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Backstory: Crevasses and cocoa on Juneau's icefields

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Decades of toil by young researchers like Mr. Volkening, who's about to start his freshman year at Montana State University, help show that as global temperatures rise, almost all the icefield glaciers are thinning and retreating. Longtime staff also point to anecdotal evidence of change: bare cliffs that were covered with ice just a decade ago or icy fissures prematurely exposed by early snowmelt.

Findings here corroborate the work of other scientists around the world, showing that global warming, driven by human activities, is melting the planet's glaciers, ice caps, and permafrost.

But, suggests expedition mechanic Andy Young, "the real value of the program is in training the next generation of scientists."

Mr. Young served for several years as field science support manager for the US Antarctic Program where, he says, "every year, 15 to 20 people come in who have been through this program, and they tend to be way ahead of their counterparts. They not only know how to set up camp and melt snow for water, but also how to deal with people of different skill levels in a really isolated environment."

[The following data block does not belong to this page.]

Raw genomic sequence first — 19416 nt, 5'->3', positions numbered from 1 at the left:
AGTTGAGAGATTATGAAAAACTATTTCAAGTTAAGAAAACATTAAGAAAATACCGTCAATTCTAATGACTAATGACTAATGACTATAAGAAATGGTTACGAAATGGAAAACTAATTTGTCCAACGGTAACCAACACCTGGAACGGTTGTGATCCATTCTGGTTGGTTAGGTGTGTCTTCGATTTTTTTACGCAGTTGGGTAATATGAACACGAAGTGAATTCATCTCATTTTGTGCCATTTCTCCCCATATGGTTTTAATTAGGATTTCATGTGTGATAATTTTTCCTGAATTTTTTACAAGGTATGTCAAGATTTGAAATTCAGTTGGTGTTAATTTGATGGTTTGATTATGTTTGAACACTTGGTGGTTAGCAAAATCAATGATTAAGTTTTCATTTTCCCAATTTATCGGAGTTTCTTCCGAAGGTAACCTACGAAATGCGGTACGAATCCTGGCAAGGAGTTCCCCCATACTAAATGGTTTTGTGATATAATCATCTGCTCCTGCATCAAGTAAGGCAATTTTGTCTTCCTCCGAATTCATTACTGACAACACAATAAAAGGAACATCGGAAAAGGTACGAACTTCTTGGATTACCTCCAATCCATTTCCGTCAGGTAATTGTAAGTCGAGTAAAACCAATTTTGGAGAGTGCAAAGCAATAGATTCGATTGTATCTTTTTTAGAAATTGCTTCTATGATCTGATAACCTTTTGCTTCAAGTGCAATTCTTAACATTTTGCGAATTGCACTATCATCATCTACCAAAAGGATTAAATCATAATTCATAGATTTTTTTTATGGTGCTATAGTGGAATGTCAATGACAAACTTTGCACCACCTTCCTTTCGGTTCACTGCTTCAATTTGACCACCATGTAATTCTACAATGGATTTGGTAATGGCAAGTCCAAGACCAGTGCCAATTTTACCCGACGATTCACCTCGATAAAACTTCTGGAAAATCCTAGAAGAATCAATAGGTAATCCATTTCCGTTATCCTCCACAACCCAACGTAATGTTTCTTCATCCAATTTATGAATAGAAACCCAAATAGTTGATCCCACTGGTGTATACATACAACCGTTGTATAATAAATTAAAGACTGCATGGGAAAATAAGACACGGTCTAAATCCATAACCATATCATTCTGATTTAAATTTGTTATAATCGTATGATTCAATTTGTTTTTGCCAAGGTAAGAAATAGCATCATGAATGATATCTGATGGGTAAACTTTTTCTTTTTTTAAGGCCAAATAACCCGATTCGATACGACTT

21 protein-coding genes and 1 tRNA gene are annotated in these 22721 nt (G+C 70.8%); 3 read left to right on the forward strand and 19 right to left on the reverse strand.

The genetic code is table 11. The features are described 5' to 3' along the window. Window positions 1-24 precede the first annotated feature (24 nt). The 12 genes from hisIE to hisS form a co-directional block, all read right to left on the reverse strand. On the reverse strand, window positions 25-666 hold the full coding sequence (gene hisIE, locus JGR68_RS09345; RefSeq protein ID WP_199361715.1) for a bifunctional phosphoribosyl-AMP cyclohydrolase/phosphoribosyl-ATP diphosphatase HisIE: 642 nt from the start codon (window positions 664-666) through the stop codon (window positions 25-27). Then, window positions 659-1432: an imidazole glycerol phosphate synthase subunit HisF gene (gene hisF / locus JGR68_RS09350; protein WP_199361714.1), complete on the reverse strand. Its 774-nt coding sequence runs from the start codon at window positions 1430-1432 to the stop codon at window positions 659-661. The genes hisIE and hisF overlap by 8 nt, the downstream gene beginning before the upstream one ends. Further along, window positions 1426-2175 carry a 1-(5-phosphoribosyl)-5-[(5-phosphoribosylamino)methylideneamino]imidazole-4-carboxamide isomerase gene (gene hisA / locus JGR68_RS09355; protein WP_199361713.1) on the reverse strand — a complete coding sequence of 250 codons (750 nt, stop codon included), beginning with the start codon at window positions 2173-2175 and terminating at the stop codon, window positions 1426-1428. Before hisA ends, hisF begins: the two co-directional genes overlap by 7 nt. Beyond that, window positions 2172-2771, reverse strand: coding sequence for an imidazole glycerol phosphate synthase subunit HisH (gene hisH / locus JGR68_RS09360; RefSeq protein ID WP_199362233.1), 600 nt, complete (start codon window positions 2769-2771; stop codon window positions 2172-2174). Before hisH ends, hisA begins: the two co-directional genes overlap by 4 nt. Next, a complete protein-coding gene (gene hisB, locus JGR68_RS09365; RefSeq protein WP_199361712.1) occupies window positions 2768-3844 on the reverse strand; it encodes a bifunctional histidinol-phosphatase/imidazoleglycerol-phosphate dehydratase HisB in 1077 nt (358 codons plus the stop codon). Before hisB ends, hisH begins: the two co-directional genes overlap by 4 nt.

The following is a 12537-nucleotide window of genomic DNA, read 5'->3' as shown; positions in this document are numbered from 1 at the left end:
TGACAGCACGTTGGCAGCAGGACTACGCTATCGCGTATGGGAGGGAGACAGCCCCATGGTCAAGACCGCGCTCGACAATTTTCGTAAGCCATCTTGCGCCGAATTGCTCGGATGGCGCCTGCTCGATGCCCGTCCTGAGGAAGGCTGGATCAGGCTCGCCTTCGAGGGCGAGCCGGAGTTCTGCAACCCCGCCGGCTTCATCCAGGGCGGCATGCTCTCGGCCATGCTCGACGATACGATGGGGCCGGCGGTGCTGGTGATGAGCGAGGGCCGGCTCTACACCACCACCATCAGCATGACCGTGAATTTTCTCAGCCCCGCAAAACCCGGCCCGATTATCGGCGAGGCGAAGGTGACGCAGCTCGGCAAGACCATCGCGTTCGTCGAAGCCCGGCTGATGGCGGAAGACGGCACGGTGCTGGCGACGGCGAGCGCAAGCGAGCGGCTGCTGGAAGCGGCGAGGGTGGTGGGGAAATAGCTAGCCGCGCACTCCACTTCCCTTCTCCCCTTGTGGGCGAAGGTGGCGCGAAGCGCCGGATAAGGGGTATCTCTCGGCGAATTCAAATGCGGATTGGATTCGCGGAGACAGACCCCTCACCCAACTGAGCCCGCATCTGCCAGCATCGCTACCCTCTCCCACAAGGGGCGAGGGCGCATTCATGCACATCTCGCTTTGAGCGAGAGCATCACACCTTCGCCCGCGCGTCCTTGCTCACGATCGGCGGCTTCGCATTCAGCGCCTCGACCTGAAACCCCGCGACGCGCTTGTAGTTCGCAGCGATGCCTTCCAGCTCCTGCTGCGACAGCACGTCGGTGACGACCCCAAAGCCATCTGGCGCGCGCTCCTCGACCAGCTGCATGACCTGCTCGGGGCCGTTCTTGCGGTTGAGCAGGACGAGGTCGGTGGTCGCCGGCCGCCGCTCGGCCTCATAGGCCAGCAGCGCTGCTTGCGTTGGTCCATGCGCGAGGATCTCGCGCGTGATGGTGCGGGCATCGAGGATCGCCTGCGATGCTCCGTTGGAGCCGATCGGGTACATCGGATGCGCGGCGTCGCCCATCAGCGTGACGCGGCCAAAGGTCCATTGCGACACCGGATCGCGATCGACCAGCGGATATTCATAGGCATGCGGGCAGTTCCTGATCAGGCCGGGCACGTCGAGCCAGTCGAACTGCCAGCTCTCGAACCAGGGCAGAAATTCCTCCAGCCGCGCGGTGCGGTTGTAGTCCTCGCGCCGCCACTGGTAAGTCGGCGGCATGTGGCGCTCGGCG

Program alumni, whose signatures festoon the rafters of each camp, now number over 2,000, and include outdoor leaders and scientists of nearly every description. Eric Reynolds and Dave Huntley, students in the early 70s, were part of a group of young icefield mountaineers called the "Marmot Club," a name the pair revived when they founded the high-end outdoor gear company Marmot.

The icefield even inspires its graduates, such as Steven Squyres, to strike out for new worlds. An astronomy professor at Cornell University and the scientific principal investigator for the Mars Rover project, Mr. Squyres says, "I spent a good chunk of the summer going places and seeing things no one had ever seen before, and it left a very deep impression on me. The icefield was my very first exposure to professional scientists and to hard-core, expedition-style science. It was my first experience with science as it's actually done."


During my week on the icefield, I join photographer Barbee and a trio of researchers, including program director Miller, on a helicopter flight across the Taku Glacier.

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